Hey guys! 🙂
So I’ve been feeling quite Halloween-y this October (which is no surprise for those who know me) and that means my reading habits have been reflecting that mood. Thus, I decided to create this new segment in my blog called Halloween Reviews where I post about all the scary/paranormal/eerie books I’ve been reading. I hope you enjoy it!
These first two are super short so I decided to cram them both in a single post. Expect more Halloween reviews soon! (And yes, this comes a week too late but oh well)
While exploring her new home, a girl named Coraline discovers a secret door, behind which lies an alternate world that closely mirrors her own…
Gaiman is an excellent writer/narrator and it was such a pleasant experience to listen to him. He gave such unique voices to each unique character that I truly forgot I was listening to a single person at times. His intonations were perfect and he knew exactly when to slow down or speed up, depending on which mood he intended to channel the reader.
He captured Coraline’s thoughts and actions perfectly and made me feel like I’d known this little girl all my life. Her parents were also very refreshing, realistic and human. All the other characters also had this dimensional quality to them that I rarely see in middle grade literature. The dialogues were also incredibly organic.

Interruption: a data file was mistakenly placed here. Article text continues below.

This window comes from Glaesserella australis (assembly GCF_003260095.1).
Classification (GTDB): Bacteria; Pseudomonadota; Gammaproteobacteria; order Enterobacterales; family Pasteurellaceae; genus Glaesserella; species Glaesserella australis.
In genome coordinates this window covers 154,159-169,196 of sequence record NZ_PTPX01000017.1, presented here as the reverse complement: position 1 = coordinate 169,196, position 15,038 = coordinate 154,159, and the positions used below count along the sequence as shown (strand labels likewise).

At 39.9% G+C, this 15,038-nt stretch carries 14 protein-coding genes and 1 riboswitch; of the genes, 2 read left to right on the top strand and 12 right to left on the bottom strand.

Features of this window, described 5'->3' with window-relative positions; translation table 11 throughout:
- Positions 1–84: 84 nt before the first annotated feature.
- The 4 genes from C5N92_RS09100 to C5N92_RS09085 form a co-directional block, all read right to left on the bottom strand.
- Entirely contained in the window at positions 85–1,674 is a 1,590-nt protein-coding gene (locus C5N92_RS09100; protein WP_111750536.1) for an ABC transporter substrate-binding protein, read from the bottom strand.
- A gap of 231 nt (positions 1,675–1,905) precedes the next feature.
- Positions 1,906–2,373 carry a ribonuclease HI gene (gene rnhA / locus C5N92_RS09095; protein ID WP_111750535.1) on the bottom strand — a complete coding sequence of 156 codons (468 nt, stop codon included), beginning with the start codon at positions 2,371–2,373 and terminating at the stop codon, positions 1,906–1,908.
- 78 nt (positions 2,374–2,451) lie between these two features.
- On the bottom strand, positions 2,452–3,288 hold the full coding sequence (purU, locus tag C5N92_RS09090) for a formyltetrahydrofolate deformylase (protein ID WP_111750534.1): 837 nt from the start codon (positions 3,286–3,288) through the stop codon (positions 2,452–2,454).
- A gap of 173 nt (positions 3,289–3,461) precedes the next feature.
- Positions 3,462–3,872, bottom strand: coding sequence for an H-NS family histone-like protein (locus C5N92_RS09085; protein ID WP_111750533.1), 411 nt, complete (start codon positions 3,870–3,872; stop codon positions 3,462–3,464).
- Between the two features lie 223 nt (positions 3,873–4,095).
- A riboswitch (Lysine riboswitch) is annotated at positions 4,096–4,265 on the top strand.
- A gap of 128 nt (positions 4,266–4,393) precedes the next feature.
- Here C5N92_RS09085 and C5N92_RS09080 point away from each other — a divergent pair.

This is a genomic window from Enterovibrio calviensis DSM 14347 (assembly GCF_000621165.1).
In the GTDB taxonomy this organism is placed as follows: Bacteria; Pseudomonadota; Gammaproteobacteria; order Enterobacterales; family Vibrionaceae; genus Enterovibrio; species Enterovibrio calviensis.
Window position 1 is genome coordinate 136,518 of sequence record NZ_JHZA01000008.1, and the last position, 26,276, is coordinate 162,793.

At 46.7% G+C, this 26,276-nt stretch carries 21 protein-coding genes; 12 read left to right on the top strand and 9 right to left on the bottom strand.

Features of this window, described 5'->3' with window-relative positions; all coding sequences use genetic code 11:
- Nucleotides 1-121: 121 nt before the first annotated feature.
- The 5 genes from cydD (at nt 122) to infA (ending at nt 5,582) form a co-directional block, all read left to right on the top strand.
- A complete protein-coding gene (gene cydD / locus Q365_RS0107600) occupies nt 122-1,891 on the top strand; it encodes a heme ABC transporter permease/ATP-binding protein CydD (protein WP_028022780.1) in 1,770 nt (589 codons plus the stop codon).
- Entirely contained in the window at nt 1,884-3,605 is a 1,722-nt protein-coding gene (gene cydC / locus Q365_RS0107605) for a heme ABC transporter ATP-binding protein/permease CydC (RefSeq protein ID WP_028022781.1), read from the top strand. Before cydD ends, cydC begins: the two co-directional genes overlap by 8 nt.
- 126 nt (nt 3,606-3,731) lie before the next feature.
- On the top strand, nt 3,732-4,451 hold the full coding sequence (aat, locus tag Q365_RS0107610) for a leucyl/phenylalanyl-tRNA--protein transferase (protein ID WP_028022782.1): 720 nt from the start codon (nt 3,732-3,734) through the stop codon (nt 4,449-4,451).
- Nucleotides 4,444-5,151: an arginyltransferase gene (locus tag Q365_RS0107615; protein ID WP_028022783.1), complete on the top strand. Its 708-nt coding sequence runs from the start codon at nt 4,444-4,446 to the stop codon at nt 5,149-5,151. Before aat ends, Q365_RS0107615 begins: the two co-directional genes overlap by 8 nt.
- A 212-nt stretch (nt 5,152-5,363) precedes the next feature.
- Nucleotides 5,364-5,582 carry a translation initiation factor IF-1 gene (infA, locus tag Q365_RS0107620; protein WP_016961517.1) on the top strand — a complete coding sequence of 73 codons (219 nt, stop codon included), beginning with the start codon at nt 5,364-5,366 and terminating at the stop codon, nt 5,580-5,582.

I really enjoyed Coraline’s tale. It was moving and relatable and full of joy and despair, all at once. However, I feel like had I read this at a younger age, I would have loved it even more. There were things that I, as an adult, couldn’t enjoy properly and even though the magic was there, I couldn’t fully grasp it.
But don’t be fooled. It was creepy enough to make your skin crawl at times and there were several instances where I felt this could really have given kids some intense nightmares. I loved the little details Gaiman added that only the most attentive of readers would think to notice, too.
Overall, Coraline was whimsical, passionate and full of innocent wonder (and also a bit scary). I give it four candy corns out of five!
In the tale, an unnamed narrator relates the story of how a law forbidding the killing of cats came to be in a town called Ulthar.
This short story was one of Lovecraft’s favorites, due to his love for cats, and even though I’m a cat lover myself, I feel like it didn’t quite hit the mark. I enjoyed it, for sure, but felt it was too brief for me to feel any sort of attachment or fondness for the characters or the story itself.
Nevertheless, Lovecraft is certainly a talented writer and his ideas are exceedingly progressive. I like his writing style immensely and felt the narrative included just the right amount of unsettling details to keep the reader entertained. However, I could sort of guess the ending from the very beginning and so it didn’t feel very suspenseful to me.
Thus, only three candy corns.
Thank you so much for reading and until next time!